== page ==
Track your progress

No one, meaning you or Simone Biles, can see progress on a day-to-day basis. The body simply does not work that way. The best way to see progress is to track your day-to-day exercises and reflect on them after a month or a few weeks. Note how much weight was used, take pictures of your range of motion, or even write down pain levels that you can reflect on. You will be surprised how much progress goes unnoticed.

Progress is not linear

From exercise to the success of huge corporations, like Amazon and McDonalds, neither follows a consistent and linear line of progression. We all experience setbacks, which is usually the case when nursing an injury back to health. Some days will be more painful than others, but one bad day or week only makes progress feel that much better. This is a good time to reflect back on your personal logs. Even though today hurts more than yesterday, you have still progressed tremendously since day one. Physical therapy is tough, pat yourself on the back when you can.

Provide yourself with incentives

Workouts at home are difficult because of all the distractions. Home is where you keep your books, entertainment, and where you’re surrounded by friends or family. Just like school-aged kids cannot play their favorite video games until their schoolwork is complete, use your distractions as incentives. Do not read that book or watch that Netflix series until you’ve finished your PT homework.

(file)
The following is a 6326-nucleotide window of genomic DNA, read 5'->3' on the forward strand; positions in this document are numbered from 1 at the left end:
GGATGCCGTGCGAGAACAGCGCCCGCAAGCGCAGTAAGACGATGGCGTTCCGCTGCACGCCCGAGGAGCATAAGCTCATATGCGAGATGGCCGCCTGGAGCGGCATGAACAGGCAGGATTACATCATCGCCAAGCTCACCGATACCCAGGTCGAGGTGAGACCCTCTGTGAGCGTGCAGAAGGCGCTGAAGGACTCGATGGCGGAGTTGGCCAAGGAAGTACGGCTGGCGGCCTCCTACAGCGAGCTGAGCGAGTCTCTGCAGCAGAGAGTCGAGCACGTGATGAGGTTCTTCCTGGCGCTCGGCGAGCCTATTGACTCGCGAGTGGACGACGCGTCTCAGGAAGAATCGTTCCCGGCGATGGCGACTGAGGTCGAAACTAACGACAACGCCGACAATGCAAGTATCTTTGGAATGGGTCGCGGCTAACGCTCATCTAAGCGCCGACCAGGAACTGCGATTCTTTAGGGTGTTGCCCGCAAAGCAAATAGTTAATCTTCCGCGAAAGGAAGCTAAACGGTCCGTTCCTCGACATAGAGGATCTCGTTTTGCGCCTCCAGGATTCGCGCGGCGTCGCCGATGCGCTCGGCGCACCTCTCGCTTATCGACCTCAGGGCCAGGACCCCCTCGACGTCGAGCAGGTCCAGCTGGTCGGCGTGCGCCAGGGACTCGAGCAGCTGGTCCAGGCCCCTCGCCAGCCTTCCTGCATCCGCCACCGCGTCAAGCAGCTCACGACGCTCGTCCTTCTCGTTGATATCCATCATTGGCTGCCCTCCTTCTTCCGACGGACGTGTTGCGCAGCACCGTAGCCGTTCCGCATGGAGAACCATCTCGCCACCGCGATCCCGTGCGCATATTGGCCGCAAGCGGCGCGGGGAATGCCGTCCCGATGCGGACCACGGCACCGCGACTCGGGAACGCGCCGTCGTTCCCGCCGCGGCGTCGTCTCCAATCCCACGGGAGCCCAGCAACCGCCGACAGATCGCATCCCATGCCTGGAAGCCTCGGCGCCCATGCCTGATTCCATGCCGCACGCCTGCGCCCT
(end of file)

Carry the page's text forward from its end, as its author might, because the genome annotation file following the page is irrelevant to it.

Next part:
Listen to audio while doing homework

Do you remember that book you really want to read? Well, you can turn that book into your motivation by listening to it as an audiobook during your at home exercises. Just like with typical workouts, podcasts, music, and audiobooks can help remove the monotonous aspects of therapy and exercise.

Find a therapy buddy

A personal cheerleader that holds you accountable only helps with progress. For instance, befriending another patient at PT is a great option. Loved-ones can also act as a therapy buddy as well—they can work on their flexibility or core while you complete your PT homework. The more people you have holding you accountable, the better.

Structure your schedule

For those with busy schedules, find a specific time where you can focus entirely on your PT work. This can include waking up a half hour earlier than usual, finding time during lunch break, or even staying up after the kids are in bed. PT is short compared to the rest of your life. But the sooner you are healed the sooner you can take it out of your schedule. Make your PT one of your top priorities for the time being.

Think about the end goal

Tape your end goals on your wall at home, write them on a bathroom mirror with dry-erase marker, or even set them as your phone background. The fastest way to getting to that end goal is by following your PT regime to the fullest. State your purpose and constantly remind yourself of your end goals and you will be healed before you know it.

TAGS exercise , home , homework , physical therapy.